Henschke Hill of Grace Shiraz, Tappa Pass Shiraz, Julius Reserve Riesling
Torbreck RunRig
Rockford Basket Press Shiraz
Chris Ringland Shiraz  
Saltram No.1 Shiraz, Eight Maker, 150th Anniversary Tawny...
Orlando Steingarten, St Helga, Vintage Fortifieds...
The Yalumba Wine Company, The Octavius, The Signature, The Virgilius...

Download the auction catalogue and arrange for absentee or phone bidding from the website. Happy bidding.

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Tersina Shieh

Did you know?

Wood ageing
Most consumers presume wood ageing, or aged in wood, is wine aged in a wood barrel. However, barrels are expensive for most mass-market wine. There are a few tricks winemakers can employ to elude this hurdle. For example, try hanging a bag of wood chips in the fermentation tank (like a giant tea bag), or fixing a huge log of wood in the middle of the tank. These techniques can only impart wood flavour into wine but cannot mature wine like barrels do because of the lack of gas exchange. Next time when you see 'aged in wood' in back labels, chances are the wine is only subject to wood treatment, not ageing in barrels.

Tersina has made wine in Portugal, South Africa and England. email her for any wine queries.

Yaluma The Virgilius Eden Valley Viognier 2007, Australia
Yaluma The Virgilius Eden Valley Viognier 2007, Australia This is the flagship Viognier of Yalumba. Unlike most New World Viognier, which is powerful on front palate but lacks the length to balance it, the Virgilius is concentrated yet restrained, and its aroma is complex with spices, grapefruit and stone fruits. It is rich with a creamy mouthfeel and a long finish. The secret? Its grapes are from the oldest vines with a low yield. A process of barrel fermentation, lees stirring and ageing in barrels add this complexity and creamy mouthfeel. Brian Walsh, the chief winemaker of Yalumba, is proud of the achievement. Yalumba is widely recognised as one of the best Viognier in the southern hemisphere. Available from Fine Vintage. Tel: 2896 6018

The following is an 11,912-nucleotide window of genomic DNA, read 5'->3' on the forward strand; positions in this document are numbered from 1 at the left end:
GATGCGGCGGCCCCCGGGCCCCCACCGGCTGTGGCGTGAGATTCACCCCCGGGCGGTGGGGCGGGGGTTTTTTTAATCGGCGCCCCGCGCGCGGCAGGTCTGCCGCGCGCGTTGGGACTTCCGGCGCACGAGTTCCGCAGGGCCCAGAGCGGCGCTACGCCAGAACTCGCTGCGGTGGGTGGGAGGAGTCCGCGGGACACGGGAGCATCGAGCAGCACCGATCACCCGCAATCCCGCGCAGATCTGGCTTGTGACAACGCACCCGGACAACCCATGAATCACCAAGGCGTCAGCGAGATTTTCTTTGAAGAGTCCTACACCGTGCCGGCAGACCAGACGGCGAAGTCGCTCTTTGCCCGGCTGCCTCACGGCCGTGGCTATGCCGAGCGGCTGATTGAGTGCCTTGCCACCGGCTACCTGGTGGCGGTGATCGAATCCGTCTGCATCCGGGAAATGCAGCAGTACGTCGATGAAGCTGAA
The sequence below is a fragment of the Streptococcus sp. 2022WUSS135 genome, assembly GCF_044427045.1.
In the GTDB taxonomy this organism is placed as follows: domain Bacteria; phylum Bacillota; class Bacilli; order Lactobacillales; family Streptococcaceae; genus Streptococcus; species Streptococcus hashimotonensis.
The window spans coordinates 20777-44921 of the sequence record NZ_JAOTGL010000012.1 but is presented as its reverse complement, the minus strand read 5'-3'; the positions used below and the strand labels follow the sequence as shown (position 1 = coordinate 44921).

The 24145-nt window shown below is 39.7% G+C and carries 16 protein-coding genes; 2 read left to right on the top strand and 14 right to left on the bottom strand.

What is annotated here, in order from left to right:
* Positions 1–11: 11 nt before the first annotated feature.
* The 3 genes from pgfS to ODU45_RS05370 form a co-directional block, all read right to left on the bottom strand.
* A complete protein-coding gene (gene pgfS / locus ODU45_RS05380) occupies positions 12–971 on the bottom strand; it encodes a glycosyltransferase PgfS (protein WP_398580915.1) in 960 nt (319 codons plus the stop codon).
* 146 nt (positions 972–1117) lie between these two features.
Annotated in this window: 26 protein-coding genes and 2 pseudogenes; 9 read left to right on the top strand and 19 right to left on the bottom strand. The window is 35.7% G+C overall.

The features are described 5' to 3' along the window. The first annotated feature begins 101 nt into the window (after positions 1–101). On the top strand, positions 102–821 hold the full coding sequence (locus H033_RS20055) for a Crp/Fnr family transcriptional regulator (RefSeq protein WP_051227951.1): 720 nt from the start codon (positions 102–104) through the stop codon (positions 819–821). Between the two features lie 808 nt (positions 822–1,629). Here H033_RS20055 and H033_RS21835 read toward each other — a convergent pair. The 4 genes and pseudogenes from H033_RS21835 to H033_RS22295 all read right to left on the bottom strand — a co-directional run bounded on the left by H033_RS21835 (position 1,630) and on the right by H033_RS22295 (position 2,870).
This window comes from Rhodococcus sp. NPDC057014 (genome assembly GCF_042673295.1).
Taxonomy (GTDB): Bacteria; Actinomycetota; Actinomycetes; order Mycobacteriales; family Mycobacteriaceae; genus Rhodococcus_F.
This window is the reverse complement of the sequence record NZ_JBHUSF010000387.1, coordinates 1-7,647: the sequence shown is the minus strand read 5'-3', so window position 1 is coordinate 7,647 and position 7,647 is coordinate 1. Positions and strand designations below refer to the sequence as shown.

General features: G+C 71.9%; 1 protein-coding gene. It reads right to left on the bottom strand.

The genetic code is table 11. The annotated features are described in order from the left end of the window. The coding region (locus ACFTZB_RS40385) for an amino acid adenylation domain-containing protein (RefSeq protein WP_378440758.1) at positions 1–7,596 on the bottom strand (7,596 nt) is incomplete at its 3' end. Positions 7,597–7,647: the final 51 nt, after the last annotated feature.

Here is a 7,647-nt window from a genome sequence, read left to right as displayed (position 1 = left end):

Biodynamic wine anyone?
Biodynamic wine anyone?For those who are skeptical about biodynamic or even organic wine, Dr Kaye McAulay, owner of Vynfields Organic Wine in Martinborough, New Zealand - who was awarded the biodynamic certification only weeks ago - insists there is a difference. Pesticides and fungicides used in conventional vineyards mask the expression of terroir in wine. Organic wine is chemical free, so it is more expressive. Because biodynamic is organic plus, the wine is even more vibrant. Certainly the Vynfields Pinot Noir 2008 is the most vibrant Pinot at the tasting. Available from Northeast. Tel: 2873 5733.

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Lisa Perrotti-Brown MW
Lisa Parrotti-Brown MW